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United States Department of Agriculture

Agricultural Research Service

Title: Hemicellulose Bioconversion

Author
item SAHA, BADAL

Submitted to: Journal of Industrial Microbiology and Biotechnology
Publication Type: Review Article
Publication Acceptance Date: March 6, 2003
Publication Date: May 1, 2003
Citation: SAHA, B.C. HEMICELLULOSE BIOCONVERSION. JOURNAL OF INDUSTRIAL MICROBIOLOGY AND BIOTECHNOLOGY. 2003. V. 30. P. 279-291.

Interpretive Summary: Hemicellulose, the second most renewable biomass polymer next to cellulose, represents about 20-35% of biomass. It can be converted to a number of value-added fermentation products such as fuel ethanol, xylitol, butanediol, and lactic acid. For this, the polymer needs to be converted to sugars. This paper reviews the structure of hemicellulose, various pretreatment options, polymer breakdown to sugars by using enzymes, and production of fuel ethanol, xylitol, and butanediol from sugars derived from hemicellulose. The article is of great value to all academic, industrial, and government scientists who are working or planning to work on renewable resource oriented biotechnology.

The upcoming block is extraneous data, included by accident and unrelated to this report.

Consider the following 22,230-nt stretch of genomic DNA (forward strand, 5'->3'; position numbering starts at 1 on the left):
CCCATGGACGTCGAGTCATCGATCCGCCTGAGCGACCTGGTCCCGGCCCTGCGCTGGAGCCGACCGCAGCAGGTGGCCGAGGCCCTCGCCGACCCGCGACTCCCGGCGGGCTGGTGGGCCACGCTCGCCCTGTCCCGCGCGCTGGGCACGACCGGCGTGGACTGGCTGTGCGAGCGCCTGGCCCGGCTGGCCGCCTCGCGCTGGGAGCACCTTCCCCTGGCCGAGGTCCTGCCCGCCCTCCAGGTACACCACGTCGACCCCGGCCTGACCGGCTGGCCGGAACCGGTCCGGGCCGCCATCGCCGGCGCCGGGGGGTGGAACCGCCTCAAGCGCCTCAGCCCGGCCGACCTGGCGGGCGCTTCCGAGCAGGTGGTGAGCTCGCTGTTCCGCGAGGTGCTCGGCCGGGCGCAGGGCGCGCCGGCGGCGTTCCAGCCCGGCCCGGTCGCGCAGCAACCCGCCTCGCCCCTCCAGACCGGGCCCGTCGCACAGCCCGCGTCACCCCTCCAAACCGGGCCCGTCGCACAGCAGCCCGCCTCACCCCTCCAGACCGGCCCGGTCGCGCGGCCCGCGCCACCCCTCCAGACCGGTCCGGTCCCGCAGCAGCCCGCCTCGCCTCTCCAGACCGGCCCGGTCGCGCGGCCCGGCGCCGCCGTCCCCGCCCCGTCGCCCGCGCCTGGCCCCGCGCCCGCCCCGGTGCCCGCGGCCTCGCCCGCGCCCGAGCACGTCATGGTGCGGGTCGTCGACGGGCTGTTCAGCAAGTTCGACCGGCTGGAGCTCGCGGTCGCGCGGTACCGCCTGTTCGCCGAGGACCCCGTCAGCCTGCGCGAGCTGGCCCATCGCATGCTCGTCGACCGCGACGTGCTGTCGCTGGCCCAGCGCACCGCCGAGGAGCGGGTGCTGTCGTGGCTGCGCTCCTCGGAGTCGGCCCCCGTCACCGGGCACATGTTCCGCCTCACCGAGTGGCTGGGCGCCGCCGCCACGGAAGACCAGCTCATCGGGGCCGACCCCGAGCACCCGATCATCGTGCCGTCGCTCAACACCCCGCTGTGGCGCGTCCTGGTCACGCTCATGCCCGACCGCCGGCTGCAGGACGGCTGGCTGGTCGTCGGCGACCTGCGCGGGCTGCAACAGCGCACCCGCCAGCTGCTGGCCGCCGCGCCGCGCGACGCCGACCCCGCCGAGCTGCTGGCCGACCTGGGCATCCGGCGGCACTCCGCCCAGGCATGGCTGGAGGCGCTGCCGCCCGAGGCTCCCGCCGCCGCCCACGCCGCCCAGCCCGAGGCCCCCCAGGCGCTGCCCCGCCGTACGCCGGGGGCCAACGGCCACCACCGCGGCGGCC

Technical Abstract: Various agricultural residues such as corn fiber, corn stover, wheat straw, rice straw, and sugarcane bagasse contain about 20-40% hemicellulose, the second most abundant polysaccharide in nature. The conversion of hemicellulose to fuels and chemicals is problematic. In this paper, various pretreatment options as well as enzymatic saccharification of lignocellulosic biomass to fermentable sugars is reviewed. Our research, dealing with the pretreatment and enzymatic saccharification of corn fiber and development of novel and improved enzymes such as endo-xylanase, beta-xylosidase, and alpha-L-arabinofuranosidase for hemicellulose bioconversion, are described. The barriers, progress, and prospects of developing an environmentally benign bioprocess for large-scale conversion of hemicellulose to fuel ethanol, xylitol, 2,3-butanediol, and other value-added fermentation products are highlighted.

Last Modified: 9/10/2014
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